Articles

The Evolving Landscapes of Video Games

by Allison Meier on August 13, 2013

Skyrim's the Elder Scrolls V

Skyrim’s the Elder Scrolls V (screencaps by the author)

We are a long way from the panning 8-bit landscapes of early video games into fully immersive other worlds that can be explored as places in their own right. Some of these digital destinations are documented in a new online series called Other Places.

Created by YouTube user ultrabrilliant, aka writer Andy Kelly, the vignettes aimed at “celebrating beautiful video game worlds” soar through the beautiful places that gamers may be too busy speeding or shooting through to take a moment to view, or those who don’t play games may never visit.

The places chosen are as epic as any Turner vista, from the idyllic Bright Falls from Alan Wake where a haunting fog settles over pine trees and empty diners, to the more obviously fantastical locales like BioShock Infinite‘s Columbia, a city-in-the-clouds with a buoyant dreamscape of sunlit streets and steampunk monorails. There’s the decay and dark hues of Dunwall from Dishonored with its Victorian-like industrial wear, and the Elder Scrolls V: Skyrim landscapes where the aurora borealis descends over sweeping vistas dotted with ruins and waterfalls. For each, you’re totally removed from the character perspective of these games, and the constant escalating need for killing, puzzle solving, or whatever the gameplay entails, to just witness these as landscapes.

Dunwall from Dishonored

Dunwall from Dishonored

Columbia in BioShock Infinite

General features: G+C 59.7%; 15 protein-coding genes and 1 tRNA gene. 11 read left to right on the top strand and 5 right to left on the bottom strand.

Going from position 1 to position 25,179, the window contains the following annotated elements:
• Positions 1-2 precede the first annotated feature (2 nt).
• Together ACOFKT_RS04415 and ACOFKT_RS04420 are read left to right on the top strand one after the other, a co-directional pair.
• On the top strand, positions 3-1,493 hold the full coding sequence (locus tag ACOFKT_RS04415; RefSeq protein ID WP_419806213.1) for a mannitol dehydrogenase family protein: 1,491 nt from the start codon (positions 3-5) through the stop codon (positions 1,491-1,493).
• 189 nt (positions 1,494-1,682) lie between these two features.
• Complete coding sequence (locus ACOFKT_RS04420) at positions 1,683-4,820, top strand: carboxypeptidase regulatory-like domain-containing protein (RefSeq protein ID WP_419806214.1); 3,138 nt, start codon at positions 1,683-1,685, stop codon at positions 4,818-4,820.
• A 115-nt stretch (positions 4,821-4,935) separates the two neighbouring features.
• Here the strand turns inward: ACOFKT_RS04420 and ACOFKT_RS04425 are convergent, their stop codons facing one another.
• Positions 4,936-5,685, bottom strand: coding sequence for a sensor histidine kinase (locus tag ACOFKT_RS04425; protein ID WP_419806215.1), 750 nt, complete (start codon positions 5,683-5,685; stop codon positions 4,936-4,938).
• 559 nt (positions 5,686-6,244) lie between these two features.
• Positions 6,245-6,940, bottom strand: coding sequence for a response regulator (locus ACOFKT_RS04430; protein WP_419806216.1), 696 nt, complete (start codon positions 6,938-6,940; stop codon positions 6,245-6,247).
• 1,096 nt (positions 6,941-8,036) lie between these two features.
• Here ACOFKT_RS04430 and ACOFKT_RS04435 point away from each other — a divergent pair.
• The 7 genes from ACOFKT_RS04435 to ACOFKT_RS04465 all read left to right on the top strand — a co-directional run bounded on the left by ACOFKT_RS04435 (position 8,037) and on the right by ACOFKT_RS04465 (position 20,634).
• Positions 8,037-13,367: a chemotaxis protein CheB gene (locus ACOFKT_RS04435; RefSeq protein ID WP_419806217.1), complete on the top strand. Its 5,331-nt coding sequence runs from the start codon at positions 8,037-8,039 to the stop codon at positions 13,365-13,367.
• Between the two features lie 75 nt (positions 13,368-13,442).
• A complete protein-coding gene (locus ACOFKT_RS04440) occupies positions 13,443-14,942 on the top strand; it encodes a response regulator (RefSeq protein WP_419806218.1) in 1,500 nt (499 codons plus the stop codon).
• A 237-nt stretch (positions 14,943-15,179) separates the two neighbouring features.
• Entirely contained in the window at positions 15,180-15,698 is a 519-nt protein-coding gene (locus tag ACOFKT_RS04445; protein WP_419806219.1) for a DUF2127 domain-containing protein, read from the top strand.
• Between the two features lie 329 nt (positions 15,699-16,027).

Columbia in BioShock Infinite

I first remember getting really entranced with the landscape of a video game when charging through the Hyrule Field of Zelda: Ocarina of Time on Nintendo 64 (this was my first console, so I missed exploring the more pixelated predecessors). In retrospect, it was really nothing impressive, just a flat green field you run through, but the fact I could go anywhere, and the space was endlessly explorable with angles that gave different perspectives on the sky and the scattering of static trees, transfixed me.

Justin Berry, "Lone Tree on Rocks" (via Justin Berry)

Justin Berry, “Lone Tree on Rocks” (via Justin Berry)

And as these landscapes have gotten more complex, more dimensional, more like actual places than sequences for gameplay, artists have started responding. For example, Justin Berry uses composites of screen captures from war-centered video games to capture a moment, like a single tree on a rocky slope, with as sharp of eye as any landscape photographer. There’s an uncanny quiet to them, appearing both hyperreal and also with tellings signs of fantasy.